Swedish cable barrier (picture by Gerrit Wesselink)
Swedish cable barrier (picture by Gerrit Wesselink)

And talking about barriers, that was also the reason for my ride to Poland: to give a presentation about motorcycle road safety and especially about barriers on the Polish Vision Zero (it’s contagious) event. This was organised on the test track of one of the largest barrier producers in Europe and we had a couple of nice demonstrations of cars crashing into barriers. This also turned out to a good networking opportunity with some of Europe’s leading crash barrier manufacturers. I could extensively discuss the advantages and disadvantages for motorcyclists of the several types of barriers (including cable barriers) and motorcycle protection systems, plus the way to install them.

I noticed a good motorcycle protection system, but it was installed in a way that it wouldn’t do much good, in my opinion. The manufacturer was happy with my remarks and promised to change it. Unfortunately there are still no standards for motorcycle protection systems, so every manufacturer can do as he likes. On the other side just this absence of test standards may have led to some promising projects, of which I hope to be able to tell you more later. Nevertheless, we do need those standards, but what we need even more are European or national (I really don’t care which) regulations about the installation of motorcycle protection systems to new and existing barriers. Some countries already made a start, but this is not enough. I can also understand that motorcycle protection systems can’t be installed on every meter of guardrail, but there is a solution: in 2005 the Dutch motorcyclists’ organisations MAG and KNMV worked with the national road authority to develop a decision tree (see image) to determine where motorcycle protection systems should be installed on the Dutch motorways when the ministry of transport recognised the necessity of this after an intensive lobby campaign by the Dutch MAG. This tool has since then been copied and used in several other countries. It shouldn’t be too hard for the European Commission to do likewise.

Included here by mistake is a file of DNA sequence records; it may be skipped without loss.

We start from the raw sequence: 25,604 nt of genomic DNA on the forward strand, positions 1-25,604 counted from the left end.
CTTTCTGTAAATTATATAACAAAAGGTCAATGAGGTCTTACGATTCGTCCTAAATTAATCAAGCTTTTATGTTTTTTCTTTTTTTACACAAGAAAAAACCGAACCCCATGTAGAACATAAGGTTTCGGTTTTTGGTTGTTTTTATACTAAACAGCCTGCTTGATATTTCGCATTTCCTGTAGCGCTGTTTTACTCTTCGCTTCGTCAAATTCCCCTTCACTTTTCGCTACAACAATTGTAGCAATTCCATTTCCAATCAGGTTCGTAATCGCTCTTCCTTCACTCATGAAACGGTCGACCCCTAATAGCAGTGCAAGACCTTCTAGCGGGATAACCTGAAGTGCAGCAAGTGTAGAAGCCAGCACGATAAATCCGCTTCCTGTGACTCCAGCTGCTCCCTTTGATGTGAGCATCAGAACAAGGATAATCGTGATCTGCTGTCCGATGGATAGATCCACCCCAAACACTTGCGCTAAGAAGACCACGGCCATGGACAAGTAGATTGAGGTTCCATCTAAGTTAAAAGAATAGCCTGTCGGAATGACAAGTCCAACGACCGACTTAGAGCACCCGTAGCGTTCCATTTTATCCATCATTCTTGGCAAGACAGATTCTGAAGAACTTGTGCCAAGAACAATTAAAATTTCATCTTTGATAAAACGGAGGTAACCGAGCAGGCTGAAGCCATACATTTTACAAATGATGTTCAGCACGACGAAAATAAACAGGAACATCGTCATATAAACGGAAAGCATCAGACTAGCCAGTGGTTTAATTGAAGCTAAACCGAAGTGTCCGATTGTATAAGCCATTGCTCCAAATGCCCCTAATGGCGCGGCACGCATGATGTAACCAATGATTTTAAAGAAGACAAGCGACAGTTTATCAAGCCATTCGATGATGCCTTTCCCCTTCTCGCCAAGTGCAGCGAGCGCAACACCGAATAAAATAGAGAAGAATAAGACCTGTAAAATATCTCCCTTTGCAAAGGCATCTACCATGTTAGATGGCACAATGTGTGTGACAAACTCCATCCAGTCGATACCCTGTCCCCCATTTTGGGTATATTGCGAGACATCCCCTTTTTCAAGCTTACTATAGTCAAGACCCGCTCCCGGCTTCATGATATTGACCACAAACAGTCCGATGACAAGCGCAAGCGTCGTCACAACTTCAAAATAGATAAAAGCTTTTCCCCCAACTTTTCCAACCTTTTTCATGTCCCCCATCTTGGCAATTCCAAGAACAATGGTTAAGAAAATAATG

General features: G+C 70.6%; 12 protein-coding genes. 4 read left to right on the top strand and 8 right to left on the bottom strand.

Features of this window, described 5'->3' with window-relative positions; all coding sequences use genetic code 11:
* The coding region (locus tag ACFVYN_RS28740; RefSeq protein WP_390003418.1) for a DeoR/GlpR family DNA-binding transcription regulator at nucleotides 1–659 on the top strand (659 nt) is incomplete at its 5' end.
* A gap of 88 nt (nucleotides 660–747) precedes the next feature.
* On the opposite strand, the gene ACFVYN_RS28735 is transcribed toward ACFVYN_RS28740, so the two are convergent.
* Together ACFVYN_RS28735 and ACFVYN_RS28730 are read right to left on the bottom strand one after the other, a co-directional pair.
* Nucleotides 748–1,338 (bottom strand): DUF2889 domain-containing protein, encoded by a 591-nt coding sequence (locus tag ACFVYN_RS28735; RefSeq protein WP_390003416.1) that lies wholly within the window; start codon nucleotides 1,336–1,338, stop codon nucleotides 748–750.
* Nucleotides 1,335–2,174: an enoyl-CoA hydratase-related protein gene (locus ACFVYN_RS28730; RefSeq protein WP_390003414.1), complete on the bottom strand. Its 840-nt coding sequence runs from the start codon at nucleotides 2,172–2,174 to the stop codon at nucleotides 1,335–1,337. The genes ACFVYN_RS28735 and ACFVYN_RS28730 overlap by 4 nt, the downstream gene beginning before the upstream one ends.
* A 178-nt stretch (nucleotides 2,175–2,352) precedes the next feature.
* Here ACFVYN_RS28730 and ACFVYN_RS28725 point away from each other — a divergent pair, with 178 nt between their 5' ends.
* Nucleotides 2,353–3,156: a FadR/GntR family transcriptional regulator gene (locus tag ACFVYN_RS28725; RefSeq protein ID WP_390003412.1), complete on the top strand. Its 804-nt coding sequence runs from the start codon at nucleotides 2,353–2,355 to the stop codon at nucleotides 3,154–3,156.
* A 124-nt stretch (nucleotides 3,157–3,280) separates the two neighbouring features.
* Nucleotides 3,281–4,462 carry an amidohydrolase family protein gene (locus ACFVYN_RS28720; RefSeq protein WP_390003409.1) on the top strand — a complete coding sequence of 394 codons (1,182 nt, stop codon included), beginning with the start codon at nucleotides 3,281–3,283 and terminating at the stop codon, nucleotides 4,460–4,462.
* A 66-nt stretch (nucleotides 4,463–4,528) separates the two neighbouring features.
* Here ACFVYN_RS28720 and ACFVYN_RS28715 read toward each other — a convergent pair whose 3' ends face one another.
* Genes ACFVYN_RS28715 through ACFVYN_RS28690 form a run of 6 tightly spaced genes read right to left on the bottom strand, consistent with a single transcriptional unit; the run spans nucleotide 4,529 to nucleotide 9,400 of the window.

Click on the image for a larger view.

There is more to road infrastructure than just road surfaces and barriers. I noticed that the idea of forgiving roadsides is still an unknown concept to many road authorities. Soft and damaged roadsides are dangerous for car drivers, but even more so for motorcyclists. Still they are common everywhere. The same goes for trees, lamp posts, sign posts and all other kind of obstacles. They are often too close to the roads and not protected. In my own environment I noticed recently that new trees were planted about a meter next to the road, to replace other trees that were cut down. This is a road where a maximum speed of 80 km/h is allowed. Another example of the big contrast between motorways and other roads. Since the road authorities don’t have the common sense themselves to shape all roads as save roads for everyone, maybe we need a regulation for that too, or expand the existing Directive 2008/96/EC with some clauses about save road infrastructure and extend the scope of it to all roads.

Safe infrastructure is a basic right for all road users, including motorcyclists, and it is high time the road authorities and the legislators act accordingly.

Written by Dolf Willigers